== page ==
There have been times during his record-breaking tenure as Springbok coach when Jake White must have wished he were Bernard Laporte — but this is not one of them. At the same time that White and his charges are relaxing after a job well done, the coach of France is enduring sleepless nights and wondering if his team will still be in the World Cup on Saturday morning.
One of the few things that Laporte does not have to worry about is whether he’ll have a job if Ireland beat France in Paris on Friday night. The man who has led France in two World Cups assumes the role of his nation’s sports minister as soon as his business with Les Bleus is concluded.
It would not be the happiest of commencements, however, if it were to be as the coach who failed to get France beyond the pool stages for the first time in World Cup history.
The result of Friday’s encounter matters to the Springboks because it will go some way towards deciding which team they will play in the last four. Everyone is going out of their way to emphasise the hurdles that still confront the Boks, but the fact of the matter is that if they fail to top group A and beat (in all likelihood) Wales in the quarterfinals, then they weren’t championship material in the first place.
So assuming the Boks get to the last four, the draw states they will play Ireland, Scotland, Argentina or France, assuming the All Blacks beat Scotland at Murrayfield on Sunday. A look at that quartet begs the question: Who would South Africa least like to face?
It’s an interesting conundrum, for the only one of those sides who have never beaten the Springboks is Argentina. Scotland won against Rudolf Straeuli’s side in Edinburgh in 2002, Ireland have won their past two encounters (both in Dublin), and France have won four, drawn one and lost one of the past six encounters.
Looking back on that heady opening game between France and Argentina, it was possible to see the hands of destiny choking the Pumas towards the end. Felipe Contepomi’s kicking was of the slide-rule variety until the chance to kill off the French challenge emerged in the last 10 minutes. At that point he missed two penalty kicks that he would normally knock over barefoot because the magnitude of the occasion got to him.
Imagine then, how Laporte and his charges will be feeling on Friday evening, in front of a full house that would like to know that France cannot freeze twice in the same stadium. Laporte has made four changes to the side that beat Namibia 87-10 and, crucially, has picked a proper fullback in Clement Poitreneau instead of making do with wing Cedric Heymans, as was the disastrous case against Argentina.
Bonus points, included in the World Cup for the first time, might yet save France. They could conceivably lose and yet qualify if Ireland were to beat Argentina in the penultimate match of the pool stages.
But the likelihood is that France will win, which would turn the game between Ireland and Argentina into a straight eliminator for the second quarterfinal berth.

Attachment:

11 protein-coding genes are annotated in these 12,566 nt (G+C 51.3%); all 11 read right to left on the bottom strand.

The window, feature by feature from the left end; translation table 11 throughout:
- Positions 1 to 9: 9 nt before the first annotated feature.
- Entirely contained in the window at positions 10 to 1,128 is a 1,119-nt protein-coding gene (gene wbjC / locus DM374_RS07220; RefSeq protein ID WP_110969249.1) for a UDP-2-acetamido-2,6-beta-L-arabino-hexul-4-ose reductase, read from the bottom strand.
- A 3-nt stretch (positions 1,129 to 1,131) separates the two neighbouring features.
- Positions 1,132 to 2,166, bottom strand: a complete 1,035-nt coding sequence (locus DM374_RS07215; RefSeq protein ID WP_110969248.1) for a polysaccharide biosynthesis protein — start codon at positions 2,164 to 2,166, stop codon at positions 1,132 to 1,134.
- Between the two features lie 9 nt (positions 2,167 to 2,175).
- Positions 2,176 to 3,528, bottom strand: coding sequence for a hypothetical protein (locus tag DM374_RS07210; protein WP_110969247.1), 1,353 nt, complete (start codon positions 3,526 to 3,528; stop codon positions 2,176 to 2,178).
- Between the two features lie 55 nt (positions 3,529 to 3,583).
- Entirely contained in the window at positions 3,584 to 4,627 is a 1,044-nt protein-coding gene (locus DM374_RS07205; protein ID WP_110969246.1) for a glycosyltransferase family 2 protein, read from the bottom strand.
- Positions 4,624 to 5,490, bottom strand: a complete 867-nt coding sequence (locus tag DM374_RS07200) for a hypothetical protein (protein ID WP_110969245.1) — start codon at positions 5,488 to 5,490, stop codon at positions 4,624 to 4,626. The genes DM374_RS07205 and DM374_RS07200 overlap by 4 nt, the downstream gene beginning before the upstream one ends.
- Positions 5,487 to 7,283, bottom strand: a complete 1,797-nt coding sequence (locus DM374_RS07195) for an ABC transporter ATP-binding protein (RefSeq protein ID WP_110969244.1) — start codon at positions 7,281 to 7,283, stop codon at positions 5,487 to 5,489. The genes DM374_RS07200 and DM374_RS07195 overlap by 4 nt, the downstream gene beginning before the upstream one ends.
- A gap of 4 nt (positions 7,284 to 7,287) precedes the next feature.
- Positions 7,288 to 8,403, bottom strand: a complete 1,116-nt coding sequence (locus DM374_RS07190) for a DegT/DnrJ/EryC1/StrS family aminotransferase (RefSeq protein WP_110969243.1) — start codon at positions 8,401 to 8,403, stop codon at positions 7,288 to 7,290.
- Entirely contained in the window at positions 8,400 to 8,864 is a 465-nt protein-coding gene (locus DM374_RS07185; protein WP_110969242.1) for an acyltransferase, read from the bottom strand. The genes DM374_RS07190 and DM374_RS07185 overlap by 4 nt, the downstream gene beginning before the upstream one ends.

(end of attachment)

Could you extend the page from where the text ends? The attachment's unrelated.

For South Africa it is all mostly of academic interest, for their 36-0 defeat of England last Friday has sent shockwaves through the tournament. White was able on Wednesday to name his B team for Saturday’s game against Tonga in Lens. Only five players who did duty against England are in the starting line-up, although there is some insurance on the bench with seven of the A team all hoping for a quiet night.
Tonga’s 19-15 defeat of Samoa has given the contest a frisson that it probably does not deserve. Tonga are unbeaten and, of course, a win over South Africa would mean a guaranteed quarterfinal berth. There is more chance of the Eiffel Tower flying to the moon.
Only once in World Cup history have Tonga threatened to make headlines. That was the day in 1999 when their coach, the itinerant Kiwi Dave Waterstone, claimed in a post-match press conference that his team had been robbed. The score at Twickenham that day was England 101, Tonga 10.
As ever in minor contests, there are small matters for the record books. Bob Skinstad will captain the Springboks for the first time in a World Cup match. Considering that nine months ago the closest he could have expected to be to the game was a television studio near Heathrow, that is worth recording.
If Percy Montgomery comes off the bench at any stage he will win his 90th cap, thus supplanting Joost van der Westhuizen as the most-capped Springbok of all time. Those who recall the acrimony with which Monty left South African rugby in 2002 might think that is a more important achievement than the return of Skinstad.
In exactly 50 Tests up to the point of his Welsh exile, Monty had scored 261 points. In 39 subsequent internationals he has scored 614 points at an average of 15,75 a game. He has gone from Fancy Dan to Steady Eddie, which just goes to show that if you hang around long enough, something astonishing will surely happen. But the Eiffel Tower flying to the moon is a bridge too far.